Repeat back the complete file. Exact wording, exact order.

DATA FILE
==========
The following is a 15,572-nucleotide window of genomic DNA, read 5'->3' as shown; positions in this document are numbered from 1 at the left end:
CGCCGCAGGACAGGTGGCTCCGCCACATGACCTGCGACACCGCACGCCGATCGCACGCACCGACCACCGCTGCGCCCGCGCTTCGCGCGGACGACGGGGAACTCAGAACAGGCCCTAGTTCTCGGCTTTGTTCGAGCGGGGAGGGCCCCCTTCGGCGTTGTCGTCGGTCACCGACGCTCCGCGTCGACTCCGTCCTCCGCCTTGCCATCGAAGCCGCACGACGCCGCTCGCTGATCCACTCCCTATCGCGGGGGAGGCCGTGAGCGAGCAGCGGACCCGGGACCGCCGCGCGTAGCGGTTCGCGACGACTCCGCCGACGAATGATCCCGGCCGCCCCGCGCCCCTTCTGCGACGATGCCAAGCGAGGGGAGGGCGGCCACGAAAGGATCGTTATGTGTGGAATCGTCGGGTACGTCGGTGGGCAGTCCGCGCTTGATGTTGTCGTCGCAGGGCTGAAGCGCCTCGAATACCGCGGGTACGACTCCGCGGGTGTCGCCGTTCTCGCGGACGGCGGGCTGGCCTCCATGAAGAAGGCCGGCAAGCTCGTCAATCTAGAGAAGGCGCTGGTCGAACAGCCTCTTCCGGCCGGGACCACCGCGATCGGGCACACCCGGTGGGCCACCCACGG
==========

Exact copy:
The following is a 15,572-nucleotide window of genomic DNA, read 5'->3' as shown; positions in this document are numbered from 1 at the left end:
CGCCGCAGGACAGGTGGCTCCGCCACATGACCTGCGACACCGCACGCCGATCGCACGCACCGACCACCGCTGCGCCCGCGCTTCGCGCGGACGACGGGGAACTCAGAACAGGCCCTAGTTCTCGGCTTTGTTCGAGCGGGGAGGGCCCCCTTCGGCGTTGTCGTCGGTCACCGACGCTCCGCGTCGACTCCGTCCTCCGCCTTGCCATCGAAGCCGCACGACGCCGCTCGCTGATCCACTCCCTATCGCGGGGGAGGCCGTGAGCGAGCAGCGGACCCGGGACCGCCGCGCGTAGCGGTTCGCGACGACTCCGCCGACGAATGATCCCGGCCGCCCCGCGCCCCTTCTGCGACGATGCCAAGCGAGGGGAGGGCGGCCACGAAAGGATCGTTATGTGTGGAATCGTCGGGTACGTCGGTGGGCAGTCCGCGCTTGATGTTGTCGTCGCAGGGCTGAAGCGCCTCGAATACCGCGGGTACGACTCCGCGGGTGTCGCCGTTCTCGCGGACGGCGGGCTGGCCTCCATGAAGAAGGCCGGCAAGCTCGTCAATCTAGAGAAGGCGCTGGTCGAACAGCCTCTTCCGGCCGGGACCACCGCGATCGGGCACACCCGGTGGGCCACCCACGG